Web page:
The Importance of Gauge

So much for the Oscar Wilde allusion. Imagine my excitement when I discovered a sideways garter stitch glove pattern in an old Spin-Off (using short row shaping). Ok, so many you can't imagine my excitement if you don't know my tenuous history with thumb gussets on mittens - but needless to say, I was excited! The pattern called for size 4 needles, the pattern fitting a "women's medium" hand. I have pretty small hands and thought if the glove fit, I'd wear it - if not, surely some lucky gal in my life had daintier hands and would love some gloves. I used size 6 needles, and a thicker yarn, to make for a larger gauge. Just finished mitten #1 - it's a beaut - and it was easy as pie - but ARGH! Not only did it not fit me, it didn't fit any women living in a three mile radius of me. I think I may felt it for a keychain.

I have long overlooked discussion of gauge, figuring I'd cross that bridge when I came to it. Truly - discussions about gauge make my eyes blur - and all I hear when people talk gauge is "wah wah wah wah" - like the adults sound on the Charlie Brown cartoons. Well, I'm at that bridge now - gauge matters. Damn. Why wasn't I paying attention in class?

On a related note, a knitter friend and I were talking about "bad knitting months" - you know, those months where nothing fits, or you run out of a specific dyelot depsite your best planning - or you rip and rip and rip. I am having bad knitting mojo these days - I think I need to cleanse my pallete. Maybe smudge my basket with sage, and knit a nice relaxing scarf.


Knipper's picture

We all have those projects that do not quite come out as we expected or planned.  Last year I knitted a hat planning to felt it.  Finished the knitting, threw it in the washer and kept my fingers crossed.  It is now a coaster holding a bowl of Anne yarn.  Did not make it big enough; did not use a good washing machine.  Learned my lesson.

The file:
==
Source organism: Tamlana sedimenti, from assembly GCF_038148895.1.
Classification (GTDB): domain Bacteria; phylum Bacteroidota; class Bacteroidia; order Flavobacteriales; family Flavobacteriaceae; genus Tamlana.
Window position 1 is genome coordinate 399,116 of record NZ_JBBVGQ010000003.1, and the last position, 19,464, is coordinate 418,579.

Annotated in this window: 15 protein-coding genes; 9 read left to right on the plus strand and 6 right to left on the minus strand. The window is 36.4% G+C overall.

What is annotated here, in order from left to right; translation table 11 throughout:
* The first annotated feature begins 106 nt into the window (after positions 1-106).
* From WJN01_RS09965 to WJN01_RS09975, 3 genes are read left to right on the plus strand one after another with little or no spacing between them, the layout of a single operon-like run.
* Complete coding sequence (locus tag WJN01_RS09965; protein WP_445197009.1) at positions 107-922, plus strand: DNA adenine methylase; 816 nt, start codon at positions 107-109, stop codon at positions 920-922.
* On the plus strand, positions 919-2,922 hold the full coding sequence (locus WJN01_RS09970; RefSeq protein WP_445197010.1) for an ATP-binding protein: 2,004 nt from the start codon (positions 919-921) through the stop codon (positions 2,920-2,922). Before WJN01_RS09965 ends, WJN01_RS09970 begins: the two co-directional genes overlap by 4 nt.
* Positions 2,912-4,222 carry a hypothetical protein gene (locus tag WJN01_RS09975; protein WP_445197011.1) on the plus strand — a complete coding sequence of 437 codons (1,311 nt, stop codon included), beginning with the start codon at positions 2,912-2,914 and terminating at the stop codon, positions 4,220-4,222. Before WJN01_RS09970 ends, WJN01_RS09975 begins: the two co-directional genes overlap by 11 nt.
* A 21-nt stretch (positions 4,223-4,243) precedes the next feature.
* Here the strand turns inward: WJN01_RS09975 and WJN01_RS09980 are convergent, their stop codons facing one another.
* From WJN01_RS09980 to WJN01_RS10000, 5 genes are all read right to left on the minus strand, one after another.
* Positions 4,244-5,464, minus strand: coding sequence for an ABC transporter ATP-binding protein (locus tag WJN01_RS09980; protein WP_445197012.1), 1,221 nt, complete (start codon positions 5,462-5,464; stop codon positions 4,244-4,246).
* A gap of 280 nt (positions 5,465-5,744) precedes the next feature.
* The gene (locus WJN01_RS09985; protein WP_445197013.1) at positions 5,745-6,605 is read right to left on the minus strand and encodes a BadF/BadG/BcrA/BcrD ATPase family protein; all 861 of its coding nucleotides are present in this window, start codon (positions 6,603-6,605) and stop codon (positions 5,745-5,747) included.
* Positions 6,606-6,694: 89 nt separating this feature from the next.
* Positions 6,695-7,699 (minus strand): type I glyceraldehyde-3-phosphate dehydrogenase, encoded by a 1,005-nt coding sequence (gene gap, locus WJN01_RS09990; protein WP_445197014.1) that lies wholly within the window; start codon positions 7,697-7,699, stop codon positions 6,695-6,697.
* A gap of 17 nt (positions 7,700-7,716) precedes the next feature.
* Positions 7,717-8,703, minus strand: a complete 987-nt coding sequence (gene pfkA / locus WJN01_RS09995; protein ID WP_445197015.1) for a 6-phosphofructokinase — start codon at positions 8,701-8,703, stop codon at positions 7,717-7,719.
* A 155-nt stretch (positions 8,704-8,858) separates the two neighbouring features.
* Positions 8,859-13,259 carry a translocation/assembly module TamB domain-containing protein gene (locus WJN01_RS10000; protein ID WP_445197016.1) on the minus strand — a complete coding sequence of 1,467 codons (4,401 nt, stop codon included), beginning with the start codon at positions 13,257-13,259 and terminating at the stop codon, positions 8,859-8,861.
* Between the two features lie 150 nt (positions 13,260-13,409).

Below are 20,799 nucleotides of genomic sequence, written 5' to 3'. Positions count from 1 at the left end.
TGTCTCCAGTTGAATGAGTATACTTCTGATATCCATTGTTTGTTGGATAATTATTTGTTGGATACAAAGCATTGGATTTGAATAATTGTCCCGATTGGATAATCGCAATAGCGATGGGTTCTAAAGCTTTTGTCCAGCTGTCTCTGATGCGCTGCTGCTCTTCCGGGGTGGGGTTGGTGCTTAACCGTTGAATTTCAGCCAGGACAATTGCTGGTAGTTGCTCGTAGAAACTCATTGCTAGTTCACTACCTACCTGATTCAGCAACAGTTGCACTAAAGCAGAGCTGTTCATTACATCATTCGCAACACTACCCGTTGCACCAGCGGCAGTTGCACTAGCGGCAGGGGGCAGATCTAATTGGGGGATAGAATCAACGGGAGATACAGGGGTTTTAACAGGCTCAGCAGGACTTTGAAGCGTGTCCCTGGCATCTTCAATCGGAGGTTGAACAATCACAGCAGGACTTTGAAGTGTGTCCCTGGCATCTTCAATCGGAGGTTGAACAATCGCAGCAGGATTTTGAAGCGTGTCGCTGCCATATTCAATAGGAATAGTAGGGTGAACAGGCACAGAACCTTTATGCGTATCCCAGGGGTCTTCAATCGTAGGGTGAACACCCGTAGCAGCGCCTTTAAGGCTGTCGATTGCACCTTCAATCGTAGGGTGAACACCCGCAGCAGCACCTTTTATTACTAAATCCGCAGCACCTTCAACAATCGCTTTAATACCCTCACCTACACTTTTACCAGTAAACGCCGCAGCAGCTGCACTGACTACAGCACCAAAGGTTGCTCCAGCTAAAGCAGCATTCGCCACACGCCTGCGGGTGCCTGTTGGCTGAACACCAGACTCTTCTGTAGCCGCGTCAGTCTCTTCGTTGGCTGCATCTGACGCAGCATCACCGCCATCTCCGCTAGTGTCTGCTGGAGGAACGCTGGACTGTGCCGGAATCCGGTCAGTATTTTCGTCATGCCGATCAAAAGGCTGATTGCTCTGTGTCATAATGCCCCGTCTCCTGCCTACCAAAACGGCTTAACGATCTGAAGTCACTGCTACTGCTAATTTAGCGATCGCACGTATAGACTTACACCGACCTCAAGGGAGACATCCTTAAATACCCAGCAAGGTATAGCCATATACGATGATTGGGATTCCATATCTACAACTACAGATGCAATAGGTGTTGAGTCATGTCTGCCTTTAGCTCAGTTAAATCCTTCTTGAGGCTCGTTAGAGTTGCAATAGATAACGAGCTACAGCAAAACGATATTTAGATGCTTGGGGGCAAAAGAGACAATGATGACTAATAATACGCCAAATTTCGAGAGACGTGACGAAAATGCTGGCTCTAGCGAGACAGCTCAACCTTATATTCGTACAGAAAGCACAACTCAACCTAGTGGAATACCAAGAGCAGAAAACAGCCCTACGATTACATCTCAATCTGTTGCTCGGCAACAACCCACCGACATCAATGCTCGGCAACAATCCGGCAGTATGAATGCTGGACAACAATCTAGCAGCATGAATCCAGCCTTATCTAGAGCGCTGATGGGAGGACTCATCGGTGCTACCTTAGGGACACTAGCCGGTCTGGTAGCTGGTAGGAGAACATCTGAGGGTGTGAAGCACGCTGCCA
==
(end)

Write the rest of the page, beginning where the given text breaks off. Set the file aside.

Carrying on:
I am one of the those "blah blah blah" about gauge.  It is important for many many projects.  I have even reached the point where I save my swatches on yarn I really like.  Even though that is no guarantee as my tension can change over time.

Keep at it; it will all fall into place.



Crafty Andy's picture

Hey you Guy in Vermont , saying hello from California.  In my experience I rarely check gauge, but I do count, I have made many projects that counting have been my mistake, or using a yarn that it's too thick or too thin.  I remember a scarf.  The scarf was about a foot  in width to start with and by the time I realize it was about  1 and half feet.  I decided to finish it that way and it came out clever, I will use the different sides  on diferent kinds of weather, but I did get a laugh.  I would have ended up with a bed sheet by the time I checked the amount of stitches.  I like to experiment with yarns.  One of the things that comes handy is crochetting, you can crochet a sample and see how it will look.  You can  actually follow the instructions and do a sample of the knitting, I rarely do LOL.. I tend to have a very strong tension.  Peldor Joi and definitely have fun...........


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